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Pomona College students who shut down ‘War on Cops’ speech won’t be punished

School releases false information to justify inaction, newspaper claims

Claremont McKenna College suspended five students for their role in blockading a pro-police speech by the Manhattan Institute’s Heather Mac Donald this spring.

Its sibling college in Southern California’s Claremont Colleges won’t even slap the wrists of its own students who participated in the blockade.

Pomona College emailed students Monday night to announce there would be no penalties imposed on Pomona students who were “present and did block access to buildings” during Mac Donald’s speech, preventing audience members from getting into the venue or, for those few who made it in earlier, exiting.

The associate deans of students, Ric Townes and Christopher Waugh, said “there was no evidence that [Pomona] participants were instructed to disperse” nor any indication of “property damage or physical altercations,” only “minor violations” of the school’s policy on demonstrations.

They also implied that because Pomona couldn’t identify “every” student at the blockade, everyone would simply be reminded of the campus policies that Pomona refused to enforce:

As stated in the [demonstration] policy, “[d]isruptive actions or demonstrations are those that restrict free movement on any of the campuses, or interfere with, or impede access to, regular activities or facilities of any of the Colleges or CUC.”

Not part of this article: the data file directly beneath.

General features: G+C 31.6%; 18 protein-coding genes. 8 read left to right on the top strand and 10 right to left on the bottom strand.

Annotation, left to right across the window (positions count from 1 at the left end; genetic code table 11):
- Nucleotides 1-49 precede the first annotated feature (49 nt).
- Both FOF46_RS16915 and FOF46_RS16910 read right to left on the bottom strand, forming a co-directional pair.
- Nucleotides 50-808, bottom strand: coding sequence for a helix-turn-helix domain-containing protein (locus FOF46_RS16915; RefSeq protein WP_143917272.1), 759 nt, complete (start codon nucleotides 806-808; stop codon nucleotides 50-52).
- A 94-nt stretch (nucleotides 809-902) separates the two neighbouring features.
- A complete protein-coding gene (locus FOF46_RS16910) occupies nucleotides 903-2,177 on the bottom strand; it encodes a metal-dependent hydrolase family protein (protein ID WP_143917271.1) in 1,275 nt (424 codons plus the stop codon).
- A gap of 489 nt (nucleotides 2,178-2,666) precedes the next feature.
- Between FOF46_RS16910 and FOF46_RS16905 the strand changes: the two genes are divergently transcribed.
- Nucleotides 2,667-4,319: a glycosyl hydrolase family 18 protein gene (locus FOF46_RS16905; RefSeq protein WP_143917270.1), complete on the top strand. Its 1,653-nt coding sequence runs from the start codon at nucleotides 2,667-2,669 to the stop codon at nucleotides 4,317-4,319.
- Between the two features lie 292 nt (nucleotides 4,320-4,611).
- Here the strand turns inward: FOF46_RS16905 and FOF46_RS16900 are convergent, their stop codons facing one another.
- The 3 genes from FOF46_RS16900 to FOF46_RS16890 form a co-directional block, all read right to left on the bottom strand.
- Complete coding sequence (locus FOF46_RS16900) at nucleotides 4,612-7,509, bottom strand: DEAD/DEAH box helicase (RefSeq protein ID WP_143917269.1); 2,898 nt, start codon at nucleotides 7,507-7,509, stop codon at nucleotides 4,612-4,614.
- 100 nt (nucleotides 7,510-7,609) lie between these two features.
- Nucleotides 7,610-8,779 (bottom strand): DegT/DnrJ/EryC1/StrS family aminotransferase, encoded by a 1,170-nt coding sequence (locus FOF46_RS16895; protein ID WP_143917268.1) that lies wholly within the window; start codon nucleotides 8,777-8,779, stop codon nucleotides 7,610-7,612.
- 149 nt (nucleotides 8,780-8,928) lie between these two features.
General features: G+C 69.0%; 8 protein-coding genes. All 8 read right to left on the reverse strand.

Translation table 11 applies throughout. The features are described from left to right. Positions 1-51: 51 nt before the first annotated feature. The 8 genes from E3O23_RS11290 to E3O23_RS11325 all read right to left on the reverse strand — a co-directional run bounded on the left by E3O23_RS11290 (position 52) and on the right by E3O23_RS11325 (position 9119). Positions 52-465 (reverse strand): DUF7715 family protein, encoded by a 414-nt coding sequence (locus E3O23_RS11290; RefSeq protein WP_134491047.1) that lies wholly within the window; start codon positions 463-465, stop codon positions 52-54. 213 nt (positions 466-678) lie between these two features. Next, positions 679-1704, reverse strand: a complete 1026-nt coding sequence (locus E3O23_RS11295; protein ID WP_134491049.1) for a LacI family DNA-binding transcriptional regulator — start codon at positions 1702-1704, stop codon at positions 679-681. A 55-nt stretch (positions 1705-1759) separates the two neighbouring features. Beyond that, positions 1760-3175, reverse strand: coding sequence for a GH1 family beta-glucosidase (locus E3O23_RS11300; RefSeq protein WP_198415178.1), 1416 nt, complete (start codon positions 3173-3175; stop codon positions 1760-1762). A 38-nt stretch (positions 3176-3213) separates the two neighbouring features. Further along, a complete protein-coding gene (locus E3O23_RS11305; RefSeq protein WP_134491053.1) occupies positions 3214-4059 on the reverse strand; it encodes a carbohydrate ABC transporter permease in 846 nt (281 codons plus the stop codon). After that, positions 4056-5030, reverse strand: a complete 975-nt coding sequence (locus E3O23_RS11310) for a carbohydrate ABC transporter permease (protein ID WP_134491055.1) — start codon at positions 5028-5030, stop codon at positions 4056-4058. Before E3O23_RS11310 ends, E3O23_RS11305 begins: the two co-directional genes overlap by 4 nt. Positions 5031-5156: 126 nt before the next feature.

MORE: Stiff punishment faces Claremont students who shut down speech

The Claremont Independent, which broke the news Monday night, accused the administration of peddling false information on the question of orders given to Pomona students to disperse:

In a July statement discussing the protests, [Claremont McKenna] announced that its investigation had revealed that “three Campus Safety Officers moved toward the [blockading] Group to advise them to stop [dismantling security fencing].”

According to the same statement, later on, as campus security “retreated … to establish a secondary security boundary,” students “paused their movement in acknowledgement of that boundary for almost two minutes” before pressing through the officers to establish their illicit blockade.

Pomona’s statement denying “physical altercations” is undermined by Independent video that shows its staffer “being accosted,” the paper said. It added that “other students and journalists were subjected to threats and physical intimidation from the mob of protesters.”

The Independent said Pomona’s investigation had not been publicly disclosed until the email Monday night, and that only Claremont McKenna among the five consortium colleges (whose campuses adjoin each other) had punished its students for their role in the blockade.

Read the associate deans’ email and Independent story.

MORE: Students suspended for shutting down pro-police speech

IMAGE: The Claremont Independent screenshot

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